Anyway, Anthony, a tight coil of energy wrapped in sweats and a sports shirt, is the kind of kid who can hold his own with anyone. His brown hair is cut short and his eyes have a slightly feline cast, giving him a mischievous air.

A cunning boy who loves playing with Webkinz and is obsessed with all things military, he's not above pulling a trick or two. Like the time a few years back when he forged his mom's signature on his report card.

He doesn't do that anymore. "Having the mayor as his mentor has been good for him," Shannon says.

Anthony knows that his big, cool buddy gives him cachet with his classmates. He gets to choose one friend to join him for lunch each Friday, and it's an honor he doles out carefully. The mayor is the closest approximation of a celebrity most of these kids have ever met.


"Does he ride in a limo?" asks 9-year-old Elijah Elbert, this week's special friend, as they wait for the mayor to arrive one morning.

"No," responds Anthony, `'he rides in his own car. Remember I showed it to you?"

A few minutes later that car, an unglamorous city-issued sedan with 1 MN for a license plate, rolls up to Macdonough.

The mayor walks into the room, pulls the chess board off the shelf and begins setting up. He taught Anthony how to play last year, and ever since it's become part of their routine.

"He knows how to move the pieces and that's the first hurdle," the mayor says. "His teacher tells me he's pretty good at math."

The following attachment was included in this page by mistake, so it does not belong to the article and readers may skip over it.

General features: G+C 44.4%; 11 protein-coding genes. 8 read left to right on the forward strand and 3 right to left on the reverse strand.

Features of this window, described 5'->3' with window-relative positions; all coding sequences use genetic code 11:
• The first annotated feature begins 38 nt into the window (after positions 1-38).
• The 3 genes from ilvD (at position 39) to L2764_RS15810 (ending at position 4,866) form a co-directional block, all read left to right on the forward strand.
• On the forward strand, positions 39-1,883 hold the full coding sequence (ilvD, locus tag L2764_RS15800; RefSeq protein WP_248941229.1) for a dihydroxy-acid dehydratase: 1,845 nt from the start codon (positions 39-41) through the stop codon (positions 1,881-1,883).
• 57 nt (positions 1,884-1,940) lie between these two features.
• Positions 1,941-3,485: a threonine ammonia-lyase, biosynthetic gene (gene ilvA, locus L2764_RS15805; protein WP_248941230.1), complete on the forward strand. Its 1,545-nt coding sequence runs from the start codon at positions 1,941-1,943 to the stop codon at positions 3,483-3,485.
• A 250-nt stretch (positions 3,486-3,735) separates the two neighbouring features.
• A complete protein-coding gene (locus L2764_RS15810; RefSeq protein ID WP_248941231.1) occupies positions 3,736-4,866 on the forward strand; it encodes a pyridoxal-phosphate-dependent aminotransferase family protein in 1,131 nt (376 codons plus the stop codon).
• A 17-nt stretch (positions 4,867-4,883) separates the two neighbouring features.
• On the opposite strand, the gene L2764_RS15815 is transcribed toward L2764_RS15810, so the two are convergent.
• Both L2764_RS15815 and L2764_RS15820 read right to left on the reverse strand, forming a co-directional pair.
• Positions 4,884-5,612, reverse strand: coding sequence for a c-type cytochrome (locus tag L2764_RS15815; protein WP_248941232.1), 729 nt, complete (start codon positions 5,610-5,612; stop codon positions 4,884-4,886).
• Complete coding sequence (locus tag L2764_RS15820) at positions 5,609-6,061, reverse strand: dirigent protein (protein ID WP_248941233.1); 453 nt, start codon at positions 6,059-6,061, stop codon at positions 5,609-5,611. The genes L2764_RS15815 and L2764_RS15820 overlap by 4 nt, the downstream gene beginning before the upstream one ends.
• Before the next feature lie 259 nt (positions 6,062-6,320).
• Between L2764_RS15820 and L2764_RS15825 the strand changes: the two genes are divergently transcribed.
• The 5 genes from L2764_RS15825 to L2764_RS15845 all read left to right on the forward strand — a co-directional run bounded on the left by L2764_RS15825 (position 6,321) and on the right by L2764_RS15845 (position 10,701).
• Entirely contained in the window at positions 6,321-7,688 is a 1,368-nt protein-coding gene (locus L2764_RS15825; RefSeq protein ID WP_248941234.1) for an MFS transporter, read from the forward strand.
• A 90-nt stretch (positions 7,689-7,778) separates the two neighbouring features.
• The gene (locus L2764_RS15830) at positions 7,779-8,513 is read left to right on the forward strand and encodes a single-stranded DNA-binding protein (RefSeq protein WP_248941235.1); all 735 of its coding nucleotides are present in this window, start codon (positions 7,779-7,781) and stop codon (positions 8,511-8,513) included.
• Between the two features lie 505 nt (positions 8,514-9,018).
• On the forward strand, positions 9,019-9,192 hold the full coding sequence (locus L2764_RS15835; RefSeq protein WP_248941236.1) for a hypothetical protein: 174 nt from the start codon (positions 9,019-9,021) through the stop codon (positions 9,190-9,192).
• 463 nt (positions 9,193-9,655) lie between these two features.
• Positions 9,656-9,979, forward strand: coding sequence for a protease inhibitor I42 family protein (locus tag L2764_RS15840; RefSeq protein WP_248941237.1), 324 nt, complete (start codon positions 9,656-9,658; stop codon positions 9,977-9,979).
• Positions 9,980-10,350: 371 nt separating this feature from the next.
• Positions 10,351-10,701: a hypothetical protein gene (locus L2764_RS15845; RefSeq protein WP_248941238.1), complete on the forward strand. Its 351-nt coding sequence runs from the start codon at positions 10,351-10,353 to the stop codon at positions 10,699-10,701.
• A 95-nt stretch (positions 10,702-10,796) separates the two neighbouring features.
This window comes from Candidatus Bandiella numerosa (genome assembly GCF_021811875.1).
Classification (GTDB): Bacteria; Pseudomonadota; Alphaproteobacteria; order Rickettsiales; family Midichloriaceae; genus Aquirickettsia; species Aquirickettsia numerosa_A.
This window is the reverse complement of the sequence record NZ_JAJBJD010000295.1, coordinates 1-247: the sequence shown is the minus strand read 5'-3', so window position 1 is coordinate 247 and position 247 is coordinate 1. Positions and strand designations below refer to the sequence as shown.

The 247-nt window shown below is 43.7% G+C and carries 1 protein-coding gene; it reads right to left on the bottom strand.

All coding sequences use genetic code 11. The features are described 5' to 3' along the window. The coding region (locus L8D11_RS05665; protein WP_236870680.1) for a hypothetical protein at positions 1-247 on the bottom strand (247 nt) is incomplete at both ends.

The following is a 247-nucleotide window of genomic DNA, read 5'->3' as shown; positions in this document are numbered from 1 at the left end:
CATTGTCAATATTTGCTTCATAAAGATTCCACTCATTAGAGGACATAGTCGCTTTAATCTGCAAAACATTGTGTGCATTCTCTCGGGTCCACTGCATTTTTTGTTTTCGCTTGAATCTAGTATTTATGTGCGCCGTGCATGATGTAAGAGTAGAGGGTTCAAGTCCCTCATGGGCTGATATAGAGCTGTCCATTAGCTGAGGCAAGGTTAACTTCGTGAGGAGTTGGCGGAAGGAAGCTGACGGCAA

One thing he doesn't do is let Anthony win. "I don't throw games," the mayor says. "I'll play and I'll beat him. He actually beat me once."

The mayor first heard the pitch for mentors at a chamber of commerce meeting about two years ago. These kids need friendship, Hal Kaplan, the retired teacher who runs the mentoring program, told the assembled business people and community pillars. "Not tutoring, not social work, just plain old friendship."

Mayors are busy. They have developers to meet, budgets to oversee. But this mayor figured, "I can do it." He has a deep sense of public service, born, perhaps, from his strong religious faith. He raised his own three kids. And he grew up in this city: He and his buddies once ran on the same streets that Anthony and his crew do now.

Of course, that was a different era and this was a different city. The North End was mostly Italian; these days, the names on the lockers at Macdonough tell a different story. There wasn't a buzzer at the school's front door; visitors could just walk right in.

And no one needed mentors back then - there were always meddling adults around to get in your business. They watched you when you streamed out of school at noon, on your way home or to the counter at Misenti's drugstore, for lunch.

The mayor, who is 54 and has thick waves of salt-and-pepper hair, attended St. Sebastian's school, not Macdonough. "The nuns forced you to focus," he says. "They managed to get your attention and keep it for an entire day."

After St. Sebastian, he went on to Xavier High School, a stint at West Point, then Boston College and law school at The Catholic University of America.

"If you lose your job as mayor will you go back to being a lawyer?" Anthony asks one day last winter.

"That's really up to the voters," the mayor responds. "But you never stop being a lawyer."

Anthony looks relieved. It's Mentor Appreciation Day, which sounds like something dreamed up by the greeting card companies, but the boy takes it seriously and he has brought the mayor a gift. "Lawyers Never Lose Their Appeal," reads the mug he hands the mayor.

Several months later, in the waning days of June, the mayor returns the favor. He hands Anthony a surprise gift to mark the end of the school year: a picture book on space exploration.

It is their last meeting and Anthony has a surprise of his own: He is moving to Farmington over the summer.

What will he miss the most about Middletown?

"Seeing the mayor."